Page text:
Diaries, 4:290 (illus.)

Lee, Elizabeth Steptoe (Elizabeth Steptoe Lee Fendall; died c.1789) widow of Philip Ludwell Lee of Stratford. She and her later husband Philip Richard Fendall were married about 1780 and lived at Stratford Hall until the marriage of Elizabeth's elder daughter, Matilda Lee, to Light-Horse Harry Lee in 1782. Elizabeth and Fendall then moved to Alexandria, leaving Henry and Matilda in possession of Stratford.

Diaries, 4:168, 181, 183, 216, 217, 218; 5:19, 20, 30, 36, 38, 67, 365, 426

Lee, Elliot, whom GW noted in his diaries as visiting Mount Vernon in December 1788, was William Aylett Lee.

Diaries, 5:432

Lee, Evelyn Byrd Beverley was the wife of George Lee (c.1768–1805) of Loudoun County, a son of Thomas Ludwell Lee (1730–1778). She was a daughter of Robert Beverley (1740–1800) of Blandfield in Essex County and sister of Robert Beverley (1767–1823), the inheritor of Blandfield.

Diaries, 6:285

Lee, Flora was the daughter of Elizabeth Steptoe Lee Fendall and her first husband, Philip Ludwell Lee. She was the cousin and first wife of Richard Henry Lee's second eldest son, Ludwell Lee (1760–1836) of Shuter's (Shooter's) Hill near Alexandria and later Belmont in Loudon County near Leesburg. Her sister Matilda Lee married another cousin, Light-Horse Harry Lee.

Diaries, 4:216, 217, 218; 5:30, 31, 99, 100, 324, 418; 6:255

Lee, Francis Lightfoot (1734–1797) lived at Menokin in Richmond County. He became a signer of the Declaration of Independence while serving as a virginia delegate to the Continental Congress.

Colonial Series, 5:265, 288, 315, 316; 6:372; 7:219-22, 224, 416, 512; 8:63, 153, 569, 571; 10:99-100
Revolutionary War Series, 1:381 (id.)
Confederation Series, 1:207 (id.); 5:139 (id.)

Lee, George (1714–1761) of Mount Pleasant in Westmoreland County was the second husband of Ann Fairfax Washington, the widow of GW's half brother Lawrence Washington.

Diaries, 2:30; 3:168

Lee, George (c.1768–1805) of Loudoun County was a son of Thomas Ludwell Lee (1730–1778). He was married to Evelyn Byrd Beverley, a daughter of Robert Beverley (1740–1800) of Blandfield in Essex County and sister of Robert Beverley (1767–1823), the inheritor of Blandfield. George Lee's visit to Mount Vernon included one with his first cousin Ludwell Lee and either his father-in-law or brother-in-law in March 1798.

Diaries, 6:257, 285
Colonial Series, Lee, George, 1:229, 231, 270; 7:433; and division of slaves, 1:227-31; 7:172; id., 1:227-31; 6:199; and lease of Mount Vernon, 1:232, 233, 234; 6:198, 199, 416, 418; 7:4, 9, 106; and Lawrence Washington's estate, 3:351, 352, 437, 438; 4:195, 198, 365; marriage of, 6:416; land surveyed in his name, 8:568; and his estate, 9:353, 354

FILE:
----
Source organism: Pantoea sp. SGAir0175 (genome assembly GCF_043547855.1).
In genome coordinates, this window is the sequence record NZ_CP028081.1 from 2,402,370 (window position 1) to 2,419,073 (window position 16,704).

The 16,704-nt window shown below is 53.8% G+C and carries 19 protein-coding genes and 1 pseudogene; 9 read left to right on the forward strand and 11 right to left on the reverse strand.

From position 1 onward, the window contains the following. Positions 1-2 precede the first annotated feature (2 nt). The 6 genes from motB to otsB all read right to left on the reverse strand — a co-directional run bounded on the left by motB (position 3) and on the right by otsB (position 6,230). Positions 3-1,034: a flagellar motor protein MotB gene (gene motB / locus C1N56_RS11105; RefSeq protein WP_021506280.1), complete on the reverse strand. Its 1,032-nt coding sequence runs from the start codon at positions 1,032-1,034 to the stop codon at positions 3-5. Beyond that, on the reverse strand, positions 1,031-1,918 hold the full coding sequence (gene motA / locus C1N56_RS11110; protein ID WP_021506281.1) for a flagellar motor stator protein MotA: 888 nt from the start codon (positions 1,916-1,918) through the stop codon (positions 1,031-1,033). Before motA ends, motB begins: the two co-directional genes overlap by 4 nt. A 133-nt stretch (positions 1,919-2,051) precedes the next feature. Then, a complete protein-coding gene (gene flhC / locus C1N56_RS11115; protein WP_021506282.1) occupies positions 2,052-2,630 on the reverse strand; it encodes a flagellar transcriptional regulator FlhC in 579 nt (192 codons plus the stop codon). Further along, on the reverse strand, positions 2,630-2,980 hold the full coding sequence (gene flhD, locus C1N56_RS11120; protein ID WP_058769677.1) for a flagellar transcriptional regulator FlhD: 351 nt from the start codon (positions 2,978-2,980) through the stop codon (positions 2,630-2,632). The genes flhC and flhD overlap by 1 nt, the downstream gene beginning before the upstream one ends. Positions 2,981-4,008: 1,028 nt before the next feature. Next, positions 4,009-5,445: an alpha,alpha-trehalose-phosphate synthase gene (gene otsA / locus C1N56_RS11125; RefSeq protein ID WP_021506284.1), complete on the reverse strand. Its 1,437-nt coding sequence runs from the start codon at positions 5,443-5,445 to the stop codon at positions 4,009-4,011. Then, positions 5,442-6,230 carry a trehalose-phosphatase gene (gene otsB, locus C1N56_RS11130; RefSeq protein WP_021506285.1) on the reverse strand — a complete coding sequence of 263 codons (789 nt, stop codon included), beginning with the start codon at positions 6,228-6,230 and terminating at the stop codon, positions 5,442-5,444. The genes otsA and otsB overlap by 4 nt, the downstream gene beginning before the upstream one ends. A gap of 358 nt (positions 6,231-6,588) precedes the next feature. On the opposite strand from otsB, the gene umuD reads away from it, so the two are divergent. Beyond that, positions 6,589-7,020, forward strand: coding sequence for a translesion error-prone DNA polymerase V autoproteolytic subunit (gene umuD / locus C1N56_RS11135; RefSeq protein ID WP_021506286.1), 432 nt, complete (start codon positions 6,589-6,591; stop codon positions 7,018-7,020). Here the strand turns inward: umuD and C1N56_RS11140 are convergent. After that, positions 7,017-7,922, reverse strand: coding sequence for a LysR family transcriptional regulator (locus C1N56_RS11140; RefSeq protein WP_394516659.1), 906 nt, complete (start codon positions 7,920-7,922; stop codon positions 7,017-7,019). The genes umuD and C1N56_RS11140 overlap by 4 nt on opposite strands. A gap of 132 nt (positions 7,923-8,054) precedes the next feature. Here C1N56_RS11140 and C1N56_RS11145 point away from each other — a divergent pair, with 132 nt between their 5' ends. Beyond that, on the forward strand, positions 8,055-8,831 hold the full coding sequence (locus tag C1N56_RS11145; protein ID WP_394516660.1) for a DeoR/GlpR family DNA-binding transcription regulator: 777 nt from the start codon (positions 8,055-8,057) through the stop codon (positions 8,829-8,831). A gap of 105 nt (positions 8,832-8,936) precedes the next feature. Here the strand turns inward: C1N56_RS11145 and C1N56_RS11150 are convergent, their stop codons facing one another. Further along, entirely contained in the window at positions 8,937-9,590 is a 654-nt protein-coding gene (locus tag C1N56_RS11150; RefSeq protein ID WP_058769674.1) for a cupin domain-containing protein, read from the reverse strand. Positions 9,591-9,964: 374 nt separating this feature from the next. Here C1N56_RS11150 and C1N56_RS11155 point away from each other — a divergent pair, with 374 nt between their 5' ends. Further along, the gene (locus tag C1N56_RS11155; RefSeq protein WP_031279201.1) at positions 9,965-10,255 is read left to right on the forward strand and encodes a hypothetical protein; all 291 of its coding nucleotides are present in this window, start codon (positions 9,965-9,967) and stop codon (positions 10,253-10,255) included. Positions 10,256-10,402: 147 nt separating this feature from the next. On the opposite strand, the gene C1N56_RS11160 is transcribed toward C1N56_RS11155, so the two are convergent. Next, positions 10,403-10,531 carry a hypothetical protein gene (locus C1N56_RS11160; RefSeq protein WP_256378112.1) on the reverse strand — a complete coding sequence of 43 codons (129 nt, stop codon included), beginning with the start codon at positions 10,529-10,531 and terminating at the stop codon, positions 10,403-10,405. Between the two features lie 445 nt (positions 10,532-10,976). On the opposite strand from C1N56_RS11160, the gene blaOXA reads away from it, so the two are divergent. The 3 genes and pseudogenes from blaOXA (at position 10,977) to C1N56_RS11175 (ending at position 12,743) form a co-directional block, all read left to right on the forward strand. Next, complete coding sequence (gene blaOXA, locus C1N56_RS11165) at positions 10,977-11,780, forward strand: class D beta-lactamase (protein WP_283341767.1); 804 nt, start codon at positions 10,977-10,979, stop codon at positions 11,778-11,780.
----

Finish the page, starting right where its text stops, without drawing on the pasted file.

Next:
Retirement Series, 3:401 (id.)

Lee, George Fairfax (1754–1804) was the son of George Lee and his wife Ann Fairfax Washington Lee, the wife of GW's half brother Lawrence, and the heir of Mount Pleasant.

Retirement Series, 1:46 (id.)

Lee, Hancock, (1709–1762)

Colonial Series, 7:173

Lee, Hancock (1740–1819) and his first cousin Hancock Taylor went on a surveying trip into Kentucky in the spring of 1774 during which time the latter was killed.

Diaries, 3:235, 236
Colonial Series, 9:125-26

Lee, Hannah (1765–1801) was the second daughter of Richard Henry Lee. In 1787 she married Corbin Washington (1765–c.1799), the son of GW's brother John Augustine Washington (“Jack”; 1736–1787).

Diaries, 4:181, 182
Confederation Series, 3:197 (id.)

Lee, Hannah Ludwell (1701–c.1749) was the wife of Thomas Lee of Stratford Hall. Their children included the five famous Lee brothers of the Revolution.

Diaries, 2:74; 3:8; 5:357

Lee, Hannah Philippa Ludwell was the wife of William Lee and the mother of William Ludwell Lee (1775–1803).

Colonial Series, 8:295

Lee, Henry (1691–1747) of Lee Hall in Westmoreland County. His children included a younger son, Colonial Henry Lee (1729–1787) of Leesylvania in Prince William County, who sometimes visited Mount Vernon.

Diaries, 2:95, 167

Lee, Henry (1729–1787) of Leesylvania in Prince William County was a younger son of Henry Lee of Lee Hall in Westmoreland County and a cousin of the five famous Lee brothers of the Revolution. A colonel in the Virginia provincial service until the Revolution, Lee and GW were both first elected to the Virginia House of Burgesses in 1758. After the Revolutionary War Lee represented Fairfax and Prince William counties in the Virginia legislature. He was married to Lucy Grymes, with whom he had sons Light-Horse Harry, Charles, Richard Bland, Theodorick, and Edmund Jennings, and daughters Lucy, Mary, and Anne. In April 1785 Lee sent to GW “12 Horse Chesnut Trees (small) and an equal number of cuttings of the Tree Box. They appeared to have been sometime out of the ground being very dry. Planted 4 of the Chesnuts in my Serpentine Walks and 4 of the Box in my shrubberies—two on each side—the rest in the Vineyard.”